How To Make Money With Blender

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With Blenders increased popularity comes the obligatory flood of those wanting to make money. Naturally all manner of bad-actors emerge from the shadows to prey on the uninformed and eagerly naive who inevitably abandon the pursuit in a cloud of rage-quit text on social-media after what they’ve been told stops working. With a change in attitude, it doesn’t need to be like this.

Did you know: reproducing bank notes in artwork carries the risks of prosecution under anti-counterfeiting laws?

Important: the following content is for informational purposes only. Consult an appropriately qualified professional in all matters of law, tax and/or employment etc.

TL:DR; many claim to know the secrets to making money with Blender but promote little more than click-bait and ‘get-rich-quick‘ fantasy. There are no shortcuts.

Same ol’ same ol’

To not waste anyone’s times lets get straight to the point; if this article was found dropping any of the following into a search engine, that is…;

… then [Jedi mind-trick] "the [answers] you were looking for" [/Jedi mind trick] are more-or-less the same now (notwithstanding the exact words or phrases used), as they were last week as much as they were five or ten years ago, and on every web site, all 28,000,000 [1] or so, as they are on KatsBits.

Note: results may vary wildly depending on search history, geographical location, time of day, week or year search is performed (such is the nature of Search Engine Results Pages [SERP]).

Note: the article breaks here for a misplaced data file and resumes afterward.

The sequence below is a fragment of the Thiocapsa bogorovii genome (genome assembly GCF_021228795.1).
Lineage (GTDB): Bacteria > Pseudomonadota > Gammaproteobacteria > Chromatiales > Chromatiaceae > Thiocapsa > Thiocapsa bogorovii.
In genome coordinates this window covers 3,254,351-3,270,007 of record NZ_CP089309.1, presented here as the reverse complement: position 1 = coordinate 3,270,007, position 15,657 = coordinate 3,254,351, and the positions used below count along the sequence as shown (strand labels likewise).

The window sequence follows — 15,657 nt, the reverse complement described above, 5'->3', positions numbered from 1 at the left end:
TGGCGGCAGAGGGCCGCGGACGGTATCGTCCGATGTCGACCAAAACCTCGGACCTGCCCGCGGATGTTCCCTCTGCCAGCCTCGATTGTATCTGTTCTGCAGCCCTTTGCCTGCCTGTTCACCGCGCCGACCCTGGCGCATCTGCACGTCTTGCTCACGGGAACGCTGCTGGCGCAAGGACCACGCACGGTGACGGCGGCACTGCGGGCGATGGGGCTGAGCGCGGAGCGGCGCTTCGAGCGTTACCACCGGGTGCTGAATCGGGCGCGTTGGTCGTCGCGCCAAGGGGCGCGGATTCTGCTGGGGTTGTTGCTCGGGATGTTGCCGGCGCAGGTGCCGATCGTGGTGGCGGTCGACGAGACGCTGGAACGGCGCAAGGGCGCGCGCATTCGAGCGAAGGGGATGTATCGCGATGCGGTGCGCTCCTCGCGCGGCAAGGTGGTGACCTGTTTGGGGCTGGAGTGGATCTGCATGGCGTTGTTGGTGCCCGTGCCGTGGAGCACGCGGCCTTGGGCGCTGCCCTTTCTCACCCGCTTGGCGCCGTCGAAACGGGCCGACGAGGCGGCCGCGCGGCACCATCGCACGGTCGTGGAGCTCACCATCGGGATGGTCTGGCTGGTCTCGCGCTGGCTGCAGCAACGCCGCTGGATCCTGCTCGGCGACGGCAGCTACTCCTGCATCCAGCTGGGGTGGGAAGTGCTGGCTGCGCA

So for those not wanting to know "the truth about making money with Blender", here are those answers – to make money with Blender you just need to…;

  • sell renders to stock-image or photo web sites.
  • sell artwork on [insert community driven image/print sharing platform].
  • sell 3D models on or to 3D model repository web sites.
  • freelance or do ‘contract’/’commissioned’ work.
  • sell education materials.
  • become a ‘boob’ caster (broadcaster) [2].

Whilst all of the aforementioned may be ‘true’ they’re not especially helpful with respect to earning money with Blender, often intentionally so.

“Whilst success cannot be guaranteed, thinking about it differently can increase the odds.”

[Sir F. A. Mous at some point in History]

So How Do I Make Money With Blender?

If at this point in the game yo are thinking "okay, so you’re not telling me anything useful either" then congratulations on at least realising there might be more to this whole "make lots of money with Blender" lark, namely that you are not being told "The Truth!" about it by anyone (cf. the above).

So here is that ‘truth’; you don’t make money with Blender, you earn it.

There is a difference, and its not merely a matter of semantics.

The former, those seeking to ‘make‘ money, are ‘grifters‘ who belong to the ‘get-rich-quick‘, ‘five-step program‘ side of things, usually ‘asking’ after others expertises as they do, because they think, have read or been told, there are quick, simple, easy ways to effortlessly generate an unending stream of money using Blender. The latter, those seeking to ‘earn‘ money, are ‘professionals‘ who understand they are providing a service or producing something that has an exchangeable value others are willing to buy [3]. Choosing one or the other determines long-term success, or not.

But You’re Still Not Telling Me How To Make Money With Blender!